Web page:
Soft-spoken Maria Broadbent didn't want to wear a badge and be a cop when she became Annapolis' director of the Department of Neighborhood and Environmental Programs. She wondered if there was a way to make her job easier and get residents to become environmental stewards.
She put together a program of green initiatives — the Certified Green Environmental Steward Award — for lodgings, offices, retail, restaurants and other venues. To earn the certificate, businesses need to incorporate environmental practices from a comprehensive checklist and be rated on a point system.
Other cities in the Mid-Atlantic are pursuing similar initiatives. All of them hope to reduce energy use, capture rainwater before it becomes stormwater runoff and clean their air. Because Annapolis sits right on the Chesapeake Bay and has a high public profile, it is important that the city do all it can to promote the bay's health.
Annapolitans have responded and engaged in a municipal stewardship program that recognizes homes and businesses for their environmental stewardship.
To get around town, one can hop on an eCruiser shuttle car — a little, electric-powered car that resembles an oversized golf cart. Drivers work for tips. Advertisements on the back of the business cards they hand out and on the 10 five-passenger vehicles "pay the freight," according to owner Russell Rankin. Mr. Rankin figures he has moved 380,000 people, and the cruisers have prevented gas and oil drips from running into the bay and also eliminated a lot of carbon dioxide.
One can cruise around the lovely waterways in a 16-volt battery-operated Duffy Electric Boat. They provide a green alternative to conventionally powered boats and contribute no noise pollution. They use about $10 worth of electricity per boat per month.
A rented Green Pedals electric bike gets users around town and may inspire them to trade in their automobile, no matter what their fitness level. Green Pedals operates from a shop in West Annapolis and owner Geoff Elliott has placed 500 bikes on the streets of Washington, D.C., in the last few years. The bikes make it easy to merge into traffic or negotiate hills with a quick switch to electric power.
For lunch, patrons can dine at Galway Bay, one of the city's 13 Certified Green restaurants, and feast on a salad made from locally grown bib lettuce and a hydroponically grown tomato; sip from a straw made from corn; wipe with a recycled napkin; and feel confident that any food waste will be picked up by a new, veteran-owned and operated Maryland business that will turn it into compost.
Restaurant manager Fintan Galway said that he believes a community can no longer encourage economic growth without sustainability, without a sense of greening. Those days are over. With visible businesses like Galway Bay adopting these forward-thinking principles, how can the rest not want to follow?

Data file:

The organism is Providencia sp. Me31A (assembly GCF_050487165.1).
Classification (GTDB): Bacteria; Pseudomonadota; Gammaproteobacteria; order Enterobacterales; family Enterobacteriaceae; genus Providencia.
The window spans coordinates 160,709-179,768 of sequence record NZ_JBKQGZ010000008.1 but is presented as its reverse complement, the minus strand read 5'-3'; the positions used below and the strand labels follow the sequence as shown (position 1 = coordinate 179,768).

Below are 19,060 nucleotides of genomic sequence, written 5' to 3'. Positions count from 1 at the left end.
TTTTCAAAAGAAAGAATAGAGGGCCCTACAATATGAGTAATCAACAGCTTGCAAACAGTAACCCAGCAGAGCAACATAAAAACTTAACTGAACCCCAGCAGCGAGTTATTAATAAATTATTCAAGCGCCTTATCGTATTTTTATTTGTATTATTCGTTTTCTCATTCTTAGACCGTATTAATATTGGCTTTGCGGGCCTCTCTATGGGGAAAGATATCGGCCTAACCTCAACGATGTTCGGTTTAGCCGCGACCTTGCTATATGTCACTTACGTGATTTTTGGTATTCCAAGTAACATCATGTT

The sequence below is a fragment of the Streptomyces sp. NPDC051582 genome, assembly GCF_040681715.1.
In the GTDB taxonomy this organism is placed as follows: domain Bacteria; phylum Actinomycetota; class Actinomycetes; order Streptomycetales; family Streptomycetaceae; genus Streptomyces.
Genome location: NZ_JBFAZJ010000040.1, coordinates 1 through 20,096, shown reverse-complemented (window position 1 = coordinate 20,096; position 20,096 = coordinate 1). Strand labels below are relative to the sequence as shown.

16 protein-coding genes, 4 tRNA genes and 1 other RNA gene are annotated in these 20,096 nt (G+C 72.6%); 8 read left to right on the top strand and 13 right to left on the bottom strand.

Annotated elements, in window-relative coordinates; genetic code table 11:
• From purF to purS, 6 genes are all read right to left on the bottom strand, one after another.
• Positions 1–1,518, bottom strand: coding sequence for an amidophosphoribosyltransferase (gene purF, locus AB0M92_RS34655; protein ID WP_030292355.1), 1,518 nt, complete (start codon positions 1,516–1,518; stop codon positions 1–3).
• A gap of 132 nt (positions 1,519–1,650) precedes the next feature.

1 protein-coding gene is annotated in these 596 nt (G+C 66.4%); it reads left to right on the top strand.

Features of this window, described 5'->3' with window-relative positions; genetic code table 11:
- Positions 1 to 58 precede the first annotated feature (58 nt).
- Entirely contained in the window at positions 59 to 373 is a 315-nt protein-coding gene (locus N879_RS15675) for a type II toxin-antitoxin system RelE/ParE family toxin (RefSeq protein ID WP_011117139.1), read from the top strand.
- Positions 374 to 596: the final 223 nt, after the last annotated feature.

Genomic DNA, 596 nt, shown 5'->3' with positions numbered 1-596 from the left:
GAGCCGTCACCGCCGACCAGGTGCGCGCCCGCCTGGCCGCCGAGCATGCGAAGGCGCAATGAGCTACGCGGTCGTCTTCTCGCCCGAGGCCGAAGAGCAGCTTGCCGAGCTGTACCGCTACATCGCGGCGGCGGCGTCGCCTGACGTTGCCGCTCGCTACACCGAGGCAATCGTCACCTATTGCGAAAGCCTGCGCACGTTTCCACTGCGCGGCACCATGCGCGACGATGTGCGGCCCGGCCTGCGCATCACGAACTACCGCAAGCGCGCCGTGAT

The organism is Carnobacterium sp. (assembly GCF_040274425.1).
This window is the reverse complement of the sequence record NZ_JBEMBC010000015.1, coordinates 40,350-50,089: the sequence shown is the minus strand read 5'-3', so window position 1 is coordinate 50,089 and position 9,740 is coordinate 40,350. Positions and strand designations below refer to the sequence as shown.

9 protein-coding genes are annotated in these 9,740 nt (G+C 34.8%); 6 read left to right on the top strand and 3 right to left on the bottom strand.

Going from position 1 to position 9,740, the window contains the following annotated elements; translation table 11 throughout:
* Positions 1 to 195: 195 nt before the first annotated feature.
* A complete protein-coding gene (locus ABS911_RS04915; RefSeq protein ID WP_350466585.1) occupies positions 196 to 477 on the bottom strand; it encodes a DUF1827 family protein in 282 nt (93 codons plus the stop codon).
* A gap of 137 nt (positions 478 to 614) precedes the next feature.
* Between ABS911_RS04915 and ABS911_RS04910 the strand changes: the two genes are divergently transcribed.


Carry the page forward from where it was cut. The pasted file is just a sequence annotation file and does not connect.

It is pretty tough to become a Certified Green restaurant, so a new program was developed for eateries to try out their "training wheels" before deciding on taking the plunge. These restaurants' menus highlight "Green plate specials" that feature locally produced foods.
Suzanne Pogell and the Spa Creek Conservancy, named after a creek in the middle of town, started a program making rain barrels and composting bins available to Annapolis' citizens. Once purchased, free installation lessons are offered as well as instructions on how to create a garden trickle system. Because everything quickly runs into the town's four creeks and then the bay, it is important that runoff is filtered, absorbed and pollution-mitigated. To date, thousands of rain barrels have been added to greater Annapolis. Homeowners are also offered a checklist of green actions to take around the house.
Environmental violations have gone down since these programs have been in place, Ms. Broadbent said, noting that some businesses seek out green initiatives. They say "Check this out — look what we are doing now," she said.
"It matters to people," Ms. Broadbent said. It is a win-win situation for the planet, the bay and all of the people and businesses.
Several communities in the Chesapeake Watershed have similar programs. The include Lancaster, State College, Philadelphia, Harrisburg, and Carlisle in Pennsylvania; Alexandria and Virginia Beach in Virginia; and Ocean City, Baltimore, Howard County and St. Charles in Maryland.
Cindy Ross lives in Pennsylvania and has written six books about the outdoors. This column is distributed by Bay Journal News Service.Copyright © 2015, The Baltimore Sun